I'm excited about the movie Hugo, opening this week, based on Brian Selznick's amazing book The Invention of Hugo Cabret (winner of the 2008 Caldecott Award). Selznick's newest title, Wonderstruck, is no less incredible. Alternatively told in pencil drawings (Rose's story, set in the late 1920s) and words (Ben's story, set 50 years later), the tales eventually intertwine in ways that are surprising and poignant. Even if you think you're not interested in the history of museums and dioramas, wolves, deafness and deaf culture, constellations, and silent movies, you'll find Selznick's blending of these elements creates a spellbinding read as well as a visual treat. Listen and watch Selznick tell us about his newest masterpiece at Scholastic's Wonderstruck website, and visit Selznick's website for some more insight into the man and his work and interests, including a list of his favorite "weird websites." Recommended for grades 4 and up.
This debut novel by Sarah Winman, a British actress, is decidedly quirky, unusual and fresh. It’s also tremendously well-written and involving, and captures as few novels do, the actual feelings and experiences of childhood. The title absolutely pulled me in. Don't for a moment think it's a metaphor. No way. Little Elly, the narrator, receives a Belgian hare for Christmas and, in a family of nonbelievers, what could be more logical than naming her pet god (lower case, of course)?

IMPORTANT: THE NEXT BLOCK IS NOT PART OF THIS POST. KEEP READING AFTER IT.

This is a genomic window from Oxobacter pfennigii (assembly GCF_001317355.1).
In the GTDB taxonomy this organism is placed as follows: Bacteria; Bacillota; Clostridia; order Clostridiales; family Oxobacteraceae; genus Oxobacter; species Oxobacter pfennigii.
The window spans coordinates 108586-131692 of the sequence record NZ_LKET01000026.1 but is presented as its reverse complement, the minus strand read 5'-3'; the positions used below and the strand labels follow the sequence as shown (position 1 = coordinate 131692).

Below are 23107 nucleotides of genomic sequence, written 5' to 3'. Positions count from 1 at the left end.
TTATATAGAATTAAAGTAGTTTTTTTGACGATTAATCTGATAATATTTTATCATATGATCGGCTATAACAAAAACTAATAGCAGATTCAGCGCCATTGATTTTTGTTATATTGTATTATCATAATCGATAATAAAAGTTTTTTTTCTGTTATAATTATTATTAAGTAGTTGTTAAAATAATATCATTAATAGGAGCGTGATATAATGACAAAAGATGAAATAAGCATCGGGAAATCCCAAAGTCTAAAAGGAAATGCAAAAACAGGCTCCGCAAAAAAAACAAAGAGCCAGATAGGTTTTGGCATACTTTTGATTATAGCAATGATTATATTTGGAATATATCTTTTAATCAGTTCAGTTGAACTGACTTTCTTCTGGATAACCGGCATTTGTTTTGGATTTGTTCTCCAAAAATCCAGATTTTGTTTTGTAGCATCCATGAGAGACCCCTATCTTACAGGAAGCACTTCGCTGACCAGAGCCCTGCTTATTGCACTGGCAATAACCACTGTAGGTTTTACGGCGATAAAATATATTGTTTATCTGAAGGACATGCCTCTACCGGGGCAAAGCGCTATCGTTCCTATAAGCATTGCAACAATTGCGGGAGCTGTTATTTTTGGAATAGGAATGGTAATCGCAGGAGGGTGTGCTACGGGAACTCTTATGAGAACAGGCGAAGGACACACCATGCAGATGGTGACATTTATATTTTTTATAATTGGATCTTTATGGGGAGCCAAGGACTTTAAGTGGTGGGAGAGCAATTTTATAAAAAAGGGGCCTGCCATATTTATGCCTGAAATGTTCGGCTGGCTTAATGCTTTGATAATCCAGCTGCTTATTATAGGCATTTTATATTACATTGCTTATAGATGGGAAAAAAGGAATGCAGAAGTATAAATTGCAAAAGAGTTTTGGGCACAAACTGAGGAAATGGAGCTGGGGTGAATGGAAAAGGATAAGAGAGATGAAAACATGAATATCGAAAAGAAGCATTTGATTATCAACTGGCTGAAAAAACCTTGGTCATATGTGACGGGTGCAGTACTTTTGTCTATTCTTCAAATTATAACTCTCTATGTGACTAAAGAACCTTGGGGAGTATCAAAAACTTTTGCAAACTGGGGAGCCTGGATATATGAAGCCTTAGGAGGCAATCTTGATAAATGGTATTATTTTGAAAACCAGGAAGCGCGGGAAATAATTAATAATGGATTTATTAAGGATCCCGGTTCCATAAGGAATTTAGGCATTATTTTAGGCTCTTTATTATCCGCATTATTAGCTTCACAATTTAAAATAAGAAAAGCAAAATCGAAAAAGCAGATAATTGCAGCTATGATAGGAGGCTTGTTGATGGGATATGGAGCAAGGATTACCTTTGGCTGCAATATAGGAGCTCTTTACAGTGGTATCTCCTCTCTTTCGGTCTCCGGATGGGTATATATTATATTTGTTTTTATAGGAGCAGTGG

When her school hosts a Christmas pageant, Elly receives audition instructions from her gay thespian aunt. The little girl secures a role but not Mary, Joseph, or the Baby Jesus. No, instead Elly plays the blind innkeeper. Unfortunately, in a horrible fiasco, she knocks over another child and sends him to the hospital.
Elly has a best friend named Jenny Penny. Her mom is a single parent with lots of visiting boyfriends. Because she has a drinking problem, Jenny joins Elly's kind but eccentric family. Read more »
Recently I decided to read a mystery that was either nominated for or won an Edgar Award. I choseThe Lock Artist, 2010 Best Novel winner, because it sounded interesting. I was not disappointed. The story is narrated by Mike, a "boxman"- someone who can open any lock without a key whether it's on a safe, a door, a window or a padlock. We know this talent has landed him in prison at the age of 18 and that from there he writes his life story. We also know Mike is known as "Miracle Boy" because he survived a family tragedy that is hinted at throughout the book. This tragedy rendered him unable to speak, which brings an interesting facet to the tale. When he falls in love he is only able to communicate with the object of his desire through his other talent- drawing. The Lock Artist is not just one mystery, but many within the life of Mike- which job finally landed him in prison, what happened to the girl he loves, who is the dangerous and mysterious man who employs him, what happened to him as a child? Each chapter jumps to a different point in time in Mike's life with many ending as cliffhangers.